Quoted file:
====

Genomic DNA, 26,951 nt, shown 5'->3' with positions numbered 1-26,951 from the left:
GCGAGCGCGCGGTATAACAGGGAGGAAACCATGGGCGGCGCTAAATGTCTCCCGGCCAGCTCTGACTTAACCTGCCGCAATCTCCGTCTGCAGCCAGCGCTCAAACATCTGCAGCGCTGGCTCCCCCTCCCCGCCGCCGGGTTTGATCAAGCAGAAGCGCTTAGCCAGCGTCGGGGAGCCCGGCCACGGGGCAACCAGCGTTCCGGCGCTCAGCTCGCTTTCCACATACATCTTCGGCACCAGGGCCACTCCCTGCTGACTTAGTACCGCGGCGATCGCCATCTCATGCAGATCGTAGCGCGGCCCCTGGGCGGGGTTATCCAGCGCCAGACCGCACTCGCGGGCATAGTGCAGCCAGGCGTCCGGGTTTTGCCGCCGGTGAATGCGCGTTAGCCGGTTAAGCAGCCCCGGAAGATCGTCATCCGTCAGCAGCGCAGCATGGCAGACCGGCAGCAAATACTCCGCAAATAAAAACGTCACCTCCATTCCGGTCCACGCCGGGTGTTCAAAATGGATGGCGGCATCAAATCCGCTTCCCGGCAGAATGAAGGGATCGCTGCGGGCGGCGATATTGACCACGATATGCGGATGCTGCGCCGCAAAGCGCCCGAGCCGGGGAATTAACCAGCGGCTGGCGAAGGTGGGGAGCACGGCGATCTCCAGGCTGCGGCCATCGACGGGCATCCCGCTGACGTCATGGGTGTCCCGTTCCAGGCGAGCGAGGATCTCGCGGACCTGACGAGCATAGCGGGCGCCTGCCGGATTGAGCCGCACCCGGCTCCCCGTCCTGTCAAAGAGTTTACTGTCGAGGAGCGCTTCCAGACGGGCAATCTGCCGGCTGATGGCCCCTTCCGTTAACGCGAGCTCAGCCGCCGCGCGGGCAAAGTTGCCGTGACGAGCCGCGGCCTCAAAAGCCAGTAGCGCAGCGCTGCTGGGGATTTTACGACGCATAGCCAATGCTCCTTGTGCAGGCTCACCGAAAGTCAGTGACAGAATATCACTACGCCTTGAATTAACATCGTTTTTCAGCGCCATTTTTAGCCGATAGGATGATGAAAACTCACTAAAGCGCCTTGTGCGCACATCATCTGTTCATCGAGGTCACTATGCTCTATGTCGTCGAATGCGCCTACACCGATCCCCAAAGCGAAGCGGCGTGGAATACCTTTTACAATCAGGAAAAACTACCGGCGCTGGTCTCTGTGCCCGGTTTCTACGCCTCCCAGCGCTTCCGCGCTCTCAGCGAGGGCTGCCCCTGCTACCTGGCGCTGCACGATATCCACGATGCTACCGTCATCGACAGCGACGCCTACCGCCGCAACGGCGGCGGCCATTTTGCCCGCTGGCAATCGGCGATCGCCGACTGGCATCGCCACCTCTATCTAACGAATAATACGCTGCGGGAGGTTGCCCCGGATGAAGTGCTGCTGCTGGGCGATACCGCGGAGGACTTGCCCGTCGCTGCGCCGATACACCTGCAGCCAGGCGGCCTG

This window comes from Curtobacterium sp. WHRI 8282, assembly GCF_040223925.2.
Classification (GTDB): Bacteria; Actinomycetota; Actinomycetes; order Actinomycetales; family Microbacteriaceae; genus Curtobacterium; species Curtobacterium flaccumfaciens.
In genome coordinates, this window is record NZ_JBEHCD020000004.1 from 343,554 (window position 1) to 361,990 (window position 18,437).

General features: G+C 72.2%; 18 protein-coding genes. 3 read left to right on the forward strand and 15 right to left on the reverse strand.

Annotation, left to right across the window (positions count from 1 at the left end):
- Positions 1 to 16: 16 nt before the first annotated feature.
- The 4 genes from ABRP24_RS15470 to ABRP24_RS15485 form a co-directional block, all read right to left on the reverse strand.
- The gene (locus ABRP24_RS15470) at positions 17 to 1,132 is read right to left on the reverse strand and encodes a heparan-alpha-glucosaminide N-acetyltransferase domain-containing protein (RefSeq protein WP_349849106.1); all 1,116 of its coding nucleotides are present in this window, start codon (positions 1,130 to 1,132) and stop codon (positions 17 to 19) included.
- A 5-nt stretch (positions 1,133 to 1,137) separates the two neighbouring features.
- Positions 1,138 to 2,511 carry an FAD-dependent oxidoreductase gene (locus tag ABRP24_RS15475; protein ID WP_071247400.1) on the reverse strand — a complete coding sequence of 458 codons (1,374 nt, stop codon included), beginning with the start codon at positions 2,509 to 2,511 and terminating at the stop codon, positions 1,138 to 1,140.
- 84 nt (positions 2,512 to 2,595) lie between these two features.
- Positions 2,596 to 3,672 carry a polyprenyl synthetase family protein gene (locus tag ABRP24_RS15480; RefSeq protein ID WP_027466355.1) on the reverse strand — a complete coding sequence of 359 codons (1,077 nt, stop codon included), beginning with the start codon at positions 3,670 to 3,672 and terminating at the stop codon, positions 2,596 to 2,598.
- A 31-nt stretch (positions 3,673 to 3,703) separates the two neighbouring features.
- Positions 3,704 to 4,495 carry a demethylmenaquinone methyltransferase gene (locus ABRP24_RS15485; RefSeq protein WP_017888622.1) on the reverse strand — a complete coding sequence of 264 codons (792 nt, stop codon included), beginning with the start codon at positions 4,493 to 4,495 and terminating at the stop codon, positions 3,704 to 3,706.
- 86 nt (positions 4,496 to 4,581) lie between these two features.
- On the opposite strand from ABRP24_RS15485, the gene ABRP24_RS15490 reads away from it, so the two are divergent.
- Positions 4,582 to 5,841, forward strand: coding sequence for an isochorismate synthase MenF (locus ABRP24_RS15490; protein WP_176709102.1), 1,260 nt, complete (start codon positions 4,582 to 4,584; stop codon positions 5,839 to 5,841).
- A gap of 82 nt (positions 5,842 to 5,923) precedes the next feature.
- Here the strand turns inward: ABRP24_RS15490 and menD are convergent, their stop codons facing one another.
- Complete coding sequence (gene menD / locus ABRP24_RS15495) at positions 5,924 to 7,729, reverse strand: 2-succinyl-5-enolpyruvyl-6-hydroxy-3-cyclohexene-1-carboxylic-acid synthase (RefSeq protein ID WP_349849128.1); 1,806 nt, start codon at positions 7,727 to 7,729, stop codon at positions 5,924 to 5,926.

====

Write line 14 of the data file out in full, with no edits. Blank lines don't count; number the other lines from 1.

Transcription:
- Positions 2,596 to 3,672 carry a polyprenyl synthetase family protein gene (locus tag ABRP24_RS15480; RefSeq protein ID WP_027466355.1) on the reverse strand — a complete coding sequence of 359 codons (1,077 nt, stop codon included), beginning with the start codon at positions 3,670 to 3,672 and terminating at the stop codon, positions 2,596 to 2,598.